Military history

CHAPTER 31

 1. Count Lutz Schwerin von Krosigk’s unpublished diary. I have given the essential extracts in End of a Berlin Diary, pp. 190–205.

Trevor-Roper, in The Last Days of Hitler, also quotes from it. Trevor-Roper, the historian, who was a British intelligence officer during the war, was assigned the task of investigating the circumstances of Hitler’s end. The results are given in his brilliant book, to which all who attempt to write this final chapter of the Third Reich are indebted. I have availed myself of a number of other sources, especially the firsthand accounts of eyewitnesses such as Speer, Keitel, Jodl, Gen. Karl Koller, Doenitz, Krosigk, Hanna Reitsch, Capt. Gerhardt Boldt and Capt. Joachim Schultz, as well as one of Hitler’s women secretaries and his chauffeur.

 2. Gerhardt Boldt, In the Shelter with Hitler, Ch. 1. Capt. Boldt was A.D.C. to Guderian and then to Gen. Krebs, the last Chief of the Army General Staff, and spent the final days in the bunker.

 3. Albert Zoller, Hitler Privat, pp. 203–5. According to the French edition (Douze Ans auprès d’Hitler) Zoller was a captain in the French Army attached as interrogation officer to the U.S. Seventh Army and in this capacity questioned one of Hitler’s four women secretaries; later, in 1947, he collaborated with her in the writing of this book of recollections of the Fuehrer. She is probably Christa Schroeder, who served Hitler as stenographer from 1933 to a week before his end.

 4. Krosigk’s diary.

 5Ibid.

 6. Quoted by Wilmot, op. cit., p. 699.

 7. Trevor-Roper, op. cit., p. 100. The account was given by one of Goebbels’ secretaries, Frau Inge Haberzettel.

 8. Michael A. Musmanno, Ten Days to Die, p. 92. Judge Musmanno, a U.S. Navy intelligence officer during the war, personally interrogated the survivors who had been with Hitler during his last days.

 9. Keitel interrogation, NCA, Suppl. B, p. 1294.

10NCA, VI, p. 561 (N.D. 3734–PS). This is a lengthy summary of a U.S. Army interrogation of Hanna Reitsch on the last days of Hitler in the bunker. She later repudiated parts of her statement, but Army authorities have confirmed its substantial accuracy as containing what she said during the interrogation on Oct. 8, 1945. Though Frl. Reitsch is a highly hysterical person, or was during the months that followed her harrowing experience in the bunker, her account, when checked against the evidence of the others, is a valuable record of Hitler’s very last days.

11. Gen. Karl Koller, Der letzte Monat, p. 23. This is Roller’s diary covering the period from April 14 to May 27, 1945, and is an invaluable source for the last days of the Third Reich.

12. Keitel in his interrogation at Nuremberg, NCA, Suppl. B, pp. 1275–79. Jodl’s account was given to Gen. Koller the same night and recorded in the latter’s diary of April 22–23. See Koller, op. cit., pp. 30–32.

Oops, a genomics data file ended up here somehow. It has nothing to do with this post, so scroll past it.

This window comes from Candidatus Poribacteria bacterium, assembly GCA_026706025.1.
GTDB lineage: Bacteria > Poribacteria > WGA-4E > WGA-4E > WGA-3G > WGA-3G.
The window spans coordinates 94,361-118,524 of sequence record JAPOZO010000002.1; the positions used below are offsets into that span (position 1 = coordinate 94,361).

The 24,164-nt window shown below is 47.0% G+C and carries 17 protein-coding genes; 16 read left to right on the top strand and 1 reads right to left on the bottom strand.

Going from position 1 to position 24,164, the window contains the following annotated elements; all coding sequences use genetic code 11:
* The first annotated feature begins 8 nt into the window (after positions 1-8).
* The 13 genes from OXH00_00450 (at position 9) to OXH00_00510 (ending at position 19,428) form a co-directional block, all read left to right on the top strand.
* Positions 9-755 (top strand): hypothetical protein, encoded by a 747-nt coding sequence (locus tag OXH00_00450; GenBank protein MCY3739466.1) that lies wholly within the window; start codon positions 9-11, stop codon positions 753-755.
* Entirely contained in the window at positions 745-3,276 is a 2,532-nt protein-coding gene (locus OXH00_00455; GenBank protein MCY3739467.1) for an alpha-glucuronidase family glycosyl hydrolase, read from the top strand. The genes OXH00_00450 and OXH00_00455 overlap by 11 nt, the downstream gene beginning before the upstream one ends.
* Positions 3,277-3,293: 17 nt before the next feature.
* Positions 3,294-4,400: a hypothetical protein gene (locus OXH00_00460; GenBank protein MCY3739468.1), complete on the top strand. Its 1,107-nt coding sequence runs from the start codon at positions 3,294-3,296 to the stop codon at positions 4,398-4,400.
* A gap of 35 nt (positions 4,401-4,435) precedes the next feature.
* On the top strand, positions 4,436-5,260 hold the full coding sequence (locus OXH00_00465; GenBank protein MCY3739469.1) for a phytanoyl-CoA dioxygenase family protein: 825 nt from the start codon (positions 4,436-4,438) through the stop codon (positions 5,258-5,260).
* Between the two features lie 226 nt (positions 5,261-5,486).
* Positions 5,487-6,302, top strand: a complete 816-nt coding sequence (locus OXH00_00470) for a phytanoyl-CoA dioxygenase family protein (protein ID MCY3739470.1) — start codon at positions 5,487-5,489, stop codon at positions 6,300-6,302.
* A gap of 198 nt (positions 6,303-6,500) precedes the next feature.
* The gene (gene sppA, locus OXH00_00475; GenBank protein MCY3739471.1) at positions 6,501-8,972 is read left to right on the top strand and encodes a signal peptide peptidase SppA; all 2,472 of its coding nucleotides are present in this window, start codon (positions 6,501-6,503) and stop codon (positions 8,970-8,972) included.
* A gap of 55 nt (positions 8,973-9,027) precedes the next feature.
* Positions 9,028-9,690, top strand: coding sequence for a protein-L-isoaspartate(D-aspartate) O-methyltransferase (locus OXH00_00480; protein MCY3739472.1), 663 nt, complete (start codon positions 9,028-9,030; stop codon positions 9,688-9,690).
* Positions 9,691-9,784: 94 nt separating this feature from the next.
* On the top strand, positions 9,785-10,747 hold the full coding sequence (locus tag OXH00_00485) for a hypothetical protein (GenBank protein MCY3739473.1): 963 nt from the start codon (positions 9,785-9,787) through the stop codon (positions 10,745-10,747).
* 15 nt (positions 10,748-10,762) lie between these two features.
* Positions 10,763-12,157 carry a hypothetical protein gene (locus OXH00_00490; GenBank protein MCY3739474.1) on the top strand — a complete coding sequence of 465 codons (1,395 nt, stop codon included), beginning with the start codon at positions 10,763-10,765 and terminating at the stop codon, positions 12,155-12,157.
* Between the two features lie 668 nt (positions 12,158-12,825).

13. Trevor-Roper, op. cit., pp. 124, 126–27. The author gives Berger’s account, he says, “with some reservations.”

14. Keitel recalled the remark in his interrogation, loc. cit., p. 1277. Jodl’s version is in Koller’s diary, op. cit., p. 31.

15. Bernadotte, The Curtain Falls, p. 114; Schellenberg, op. cit., pp. 399–400. They agree substantially in their versions of the meeting.

16. Speer on the stand at Nuremberg, TMWC, XVI, pp. 554–55.

17. Hanna Reitsch interrogation, loc. cit., pp. 554–55.

18Ibid., All the subsequent quotations and the events described by Hanna Reitsch are taken from this interrogation and are found in NCA, VI, pp. 551–71 (N.D. 3734–PS). They will not therefore be cited in each case.

19. Keitel, in his interrogation, loc. cit., pp. 1281–82, quoted the message from memory. The German naval records give a similarly worded radio message from Hitler to Jodl dated 7:52 P.M., April 29 (FCNA, 1945, p. 120), and Schultz’s OKW Diary (p. 51), which gives the same text, records it as received by Jodl at 11 P.M. on April 29. This is probably an error, since by that hour of that evening Hitler, judging by his actions, no longer cared where any army was.

20. Trevor-Roper, op. cit., p. 163, gives the first message. The second I have found in the Navy’s records, FCNA, 1945, p. 120. The further message from the naval liaison officer in the bunker, Adm. Voss, is also given in FCNA, p. 120.

21. The text of Hitler’s Political Testament and personal will is given in N.D. 3569–PS. A copy of his marriage certificate was also presented at Nuremberg. I have given the texts of all three in End of a Berlin Diary, pp. 177–83, n. A rather hastily written English translation of the will and testament is published in NCA; VI, pp. 259–63. The original German is in TMWC, XLI, under the Speer documents.

22. Gen. Koller, op. cit., p. 79, gives the text of Bormann’s radiogram.

23. The text of Goebbels’ appendix was presented at the Nuremberg trial. I have given it in End of a Berlin Diary, p. 183n.

24. Kempka’s account of the death of Hitler and his bride is given in two sworn statements published in NCA, VI, pp. 571–86 (N.D. 3735–PS).

25. Juergen Thorwald, Das Ende an der Elbe, p. 224.

26. This account of the death of the Goebbels family is given by Trevor-Roper, op. cit., pp. 212–14, and is based largely on the later testimony of Schwaegermann, Axmann and Kempka.

27. Joachim Schultz, Die letzten 30 Tage, pp. 81–85. These notes are based on the OKW diaries for the last month of the war and I have used them to bolster a good many pages of this chapter. The book is one of several published under the direction of Thorwald under the general titleDokumente zur Zeitgeschichte.

28. Eisenhower, op. cit., p. 426.

29End of a Berlin Diary.

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